Even when he had a personal fortune estimated at $27bn (£19bn), Kamprad remained thrifty to the extent of searching his local market in Lausanne, Switzerland, where he lived in the latter part of his life, to save a few centimes on an item, and exasperated his second wife by asking for a discount at the local produce market.

Ikea’s early success in the 1950s riled the staid Swedish furniture business. The National Association of Furniture Dealers proposed a boycott of firms that supplied Kamprad’s business. Ikea and Kamprad personally were banned from trade fairs. He was sneaked into one fair, however, under a Wilton carpet in the back of a friend’s Volvo. Once inside, no one dared physically to throw him out. Soon, Kamprad circumnavigated the ban by starting up his own trade fair.

Kamprad’s greatest business breakthrough was flat-pack furniture. The idea for this came to him during the shoot for the 1953 catalogue. The photographer, grumbling about a table’s legs taking up too much space in a storage room, took them off and tucked them underneath the top. Kamprad, ever alert to money saving ideas, immediately saw how this could slash transport costs. Soon, customers were merrily performing half the production process themselves, lugging their own flatpacks down from racks, transporting them home and assembling them.

The company celebrated it’s 50th anniversary in 2008, and remains the world’s largest furniture retailer (Rex)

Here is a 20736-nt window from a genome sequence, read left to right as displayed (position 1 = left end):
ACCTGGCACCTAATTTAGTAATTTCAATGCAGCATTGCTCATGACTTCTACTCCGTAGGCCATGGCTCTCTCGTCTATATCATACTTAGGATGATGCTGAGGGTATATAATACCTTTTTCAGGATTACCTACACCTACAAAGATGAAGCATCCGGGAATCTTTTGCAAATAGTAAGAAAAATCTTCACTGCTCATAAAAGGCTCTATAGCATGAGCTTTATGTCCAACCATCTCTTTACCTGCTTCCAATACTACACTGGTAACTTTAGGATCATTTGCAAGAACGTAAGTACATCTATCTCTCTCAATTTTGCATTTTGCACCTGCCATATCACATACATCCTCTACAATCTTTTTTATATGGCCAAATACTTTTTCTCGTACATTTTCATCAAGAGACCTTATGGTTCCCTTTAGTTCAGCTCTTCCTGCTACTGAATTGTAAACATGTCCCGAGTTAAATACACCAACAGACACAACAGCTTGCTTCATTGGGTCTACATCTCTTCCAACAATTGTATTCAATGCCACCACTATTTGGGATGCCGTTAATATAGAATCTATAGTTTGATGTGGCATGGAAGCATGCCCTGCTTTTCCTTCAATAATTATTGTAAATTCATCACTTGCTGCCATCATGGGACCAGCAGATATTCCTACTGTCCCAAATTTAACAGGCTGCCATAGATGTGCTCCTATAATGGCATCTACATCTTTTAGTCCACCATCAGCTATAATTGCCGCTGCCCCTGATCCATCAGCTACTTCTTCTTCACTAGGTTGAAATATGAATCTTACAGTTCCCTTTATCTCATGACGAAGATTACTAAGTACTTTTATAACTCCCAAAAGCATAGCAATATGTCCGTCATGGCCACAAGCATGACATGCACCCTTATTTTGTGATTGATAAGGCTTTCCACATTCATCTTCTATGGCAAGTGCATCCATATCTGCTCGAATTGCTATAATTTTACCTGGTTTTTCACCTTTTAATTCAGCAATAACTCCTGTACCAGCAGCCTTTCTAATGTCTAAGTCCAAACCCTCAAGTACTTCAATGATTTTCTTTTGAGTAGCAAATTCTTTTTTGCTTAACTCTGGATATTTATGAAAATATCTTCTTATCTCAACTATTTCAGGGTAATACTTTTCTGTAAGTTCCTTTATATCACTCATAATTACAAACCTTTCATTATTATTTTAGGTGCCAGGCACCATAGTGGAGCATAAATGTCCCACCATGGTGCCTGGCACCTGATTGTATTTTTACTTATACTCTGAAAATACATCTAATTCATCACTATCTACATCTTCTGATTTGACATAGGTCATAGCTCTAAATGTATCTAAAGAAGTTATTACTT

Kamprad married his first wife, Kerstin Wadling, a secretary at Swedish Radio, in 1950. The couple were unable to have children of their own and so adopted a little girl, Annika. The couple went through an acrimonious divorce in 1961, although they had resolved their differences by the time Kerstin died several years later, Kamprad’s later verdict was that he considered himself “a real s***”. In time, Kamprad would also be reconciled with his daughter.

After his first marriage ended, Kamprad took up the partying he had missed by working so hard. In the end, he was drinking so much that he sought medical help. Later, he would describe himself as an alcoholic who is “under control”.

On an Ikea staff trip to Italy, he met a school teacher, Margarethe Stennert, and they married in 1963, going on to have three sons, Peter, Jonas and Mathias. All the Kamprad sons are involved with Ikea, but keep a low profile.

In 1973, Kamprad built a store in Spreitenbach, Switzerland, determined as he was not only for Ikea to last beyond his lifetime, but also to be independent of any one country. Sweden’s harsh income tax regime had resulted in the bizarre situation of Kamprad being personally bankrupt from the early 1950s despite his thriving company. This was resolved in 1973 when Kamprad moved to Denmark and sold a foreign subsidiary company at an Skr8m (£721,000) profit. In 1978, the Kamprad family would move on to Lausanne, while some of the company headquarters were relocated to Holland.

Kamprad was a perfectionist. He would get up at 5.30am to ask delivery men their view on the company. He overcame his shyness to approach customers with the phrase “Hello, I work here. What did you think about us?” He was a nervous person who always arrived early for flights and felt ashamed if he was late for a meeting. When people were late for meetings with him he would pointedly greet them with, “Good afternoon”.